New Tech Helps Pinpoint, ID Shooters Inside Buildings
ROWLEY, MASS. – Active shooters: two words Americans have become all too familiar with. Most recently, the San Bernardino shootings that left 14 dead and 22 wounded. There is technology that could change the way businesses, schools, even the police respond to active shooter scenarios. It was developed near Boston.
Christian Connors is the CEO of Shooter Detection Systems based in Rowley, Massachusetts. Connors’ business idea grew from personal concern. He says, “When my children came home actually one day and were talking about doing a lock down procedure at school. I asked what it was for and they said it was to train for an active shooter event.”
Scary stuff to consider. So Connors got to work. Got input from the Department of Homeland Security. And got a benign looking white wall plate. Connors says, “In fact, most of our thousands of sensors deployed, I don’t know if the employees even know what they are to be honest.”
We asked for a live demonstration. The high tech wall plate is equipped with audio and infrared sensors to detect gunfire, and only gunfire, inside a building. No slamming doors. No construction noise. No false alerts. Once the sensors are triggered, an alert goes to the police, and the people inside the building.
WCCB News @ Ten anchor Morgan Fogarty explains how it works. She says, “I’m sitting at my desk, doing work, when the alarm is sent, telling me there’s a gunman in the building. A map of the office pops up on my computer telling me where the gunman is and now, a new development in the technology, it’s been tied into the building’s existing surveillance cameras, so I can see watch the gunman move and see exactly what they look like.”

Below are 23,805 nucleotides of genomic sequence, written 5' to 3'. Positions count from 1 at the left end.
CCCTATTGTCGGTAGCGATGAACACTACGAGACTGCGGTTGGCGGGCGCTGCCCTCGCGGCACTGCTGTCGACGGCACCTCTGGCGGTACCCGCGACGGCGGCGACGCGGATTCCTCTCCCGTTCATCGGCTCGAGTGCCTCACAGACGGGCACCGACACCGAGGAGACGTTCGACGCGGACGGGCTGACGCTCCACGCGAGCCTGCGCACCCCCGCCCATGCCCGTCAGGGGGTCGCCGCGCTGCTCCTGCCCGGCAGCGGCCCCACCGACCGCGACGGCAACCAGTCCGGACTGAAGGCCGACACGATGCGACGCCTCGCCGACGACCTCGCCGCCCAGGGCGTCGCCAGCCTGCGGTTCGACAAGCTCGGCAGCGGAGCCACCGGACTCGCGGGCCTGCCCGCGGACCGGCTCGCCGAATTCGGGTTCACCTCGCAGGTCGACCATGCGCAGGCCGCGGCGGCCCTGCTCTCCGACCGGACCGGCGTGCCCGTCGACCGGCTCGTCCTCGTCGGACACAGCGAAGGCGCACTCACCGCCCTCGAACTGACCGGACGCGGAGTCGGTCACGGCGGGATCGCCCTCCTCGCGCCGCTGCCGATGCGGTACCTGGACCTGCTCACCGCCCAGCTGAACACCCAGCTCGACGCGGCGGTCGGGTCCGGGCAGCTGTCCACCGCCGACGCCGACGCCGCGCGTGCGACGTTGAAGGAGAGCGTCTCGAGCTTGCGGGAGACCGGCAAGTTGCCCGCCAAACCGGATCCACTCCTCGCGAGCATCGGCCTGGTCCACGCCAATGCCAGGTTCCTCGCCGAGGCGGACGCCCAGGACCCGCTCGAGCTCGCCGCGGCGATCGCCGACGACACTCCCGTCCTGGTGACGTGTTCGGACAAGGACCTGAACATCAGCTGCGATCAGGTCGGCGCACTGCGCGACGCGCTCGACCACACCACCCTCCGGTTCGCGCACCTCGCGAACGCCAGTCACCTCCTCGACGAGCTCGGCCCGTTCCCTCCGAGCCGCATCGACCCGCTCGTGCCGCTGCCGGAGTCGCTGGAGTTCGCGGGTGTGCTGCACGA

Connors says, “You’ll actually have a visual of the shooter, instantly, once the gun fire is detected. As you probably already know, most of the descriptions of the shooters vary wildly and are rarely correct. So now, we’ll be able to provide the people inside the buildings and the police an actual visual of not only the incident but the active shooter himself.”
“We hope to God we never have to use it, but we hope it’s installed in every single building in the whole country so we can make people safer,” says Methuen, Mass. Police Chief Joseph Soloman. Shooter Detection Systems is already installed in one school in his jurisdiction. Soloman says it provides the two things that matter most: facts and time. It takes just one second for the alert to register.
Soloman says, “One of our issues is a 5-7 minute response time, a 3-5 minute window for someone to find out what happened, grab a phone, make the 911 call, tell you what it is and the the person has already moved to a different location.”
“This technology does for shootings what the fire alarm did for fires,” says Ed Davis. Davis was the Boston Police Commissioner during the 2013 marathon bombings that killed three people and hurt hundreds of others. He’s now a Shooter Detection Systems advisor. Fogarty asked him, “Do you think that this is necessary technology at this point in our country’s history?” He answered, “Tragically, I do. The instances of these incidents is increasing every year if you look up the statistics. There’s a clear upward path.”
Massachusetts state lawmakers are considering making the Shooter Detection Systems technology part of future state and school building code, says Connors. More than 2,000 of the benign white wall plates have been installed inside school buildings, a state-wide court system and corporations so far. Soon, they’ll also be in airports and sports arenas.
They’re mostly in the New England area and New York City but also in Texas, Iowa, California, Nevada and Florida.
Fogarty asked Connors, “Have there been any instances at your installs where the technology has come to play in real life?” He says, “Thank goodness, no. It is a little bit of an odd situation that we invest a lot of time and money to work on something we hope is never used. But we certainly tested well over 30,000 rounds to make sure it does, if an active shooter event were to happen where we are installed.
The alerts come through on your computer and your cell phone. Installation starts at $10,000. Connors says he has had contact with banks and corporations in Charlotte, but no installs yet.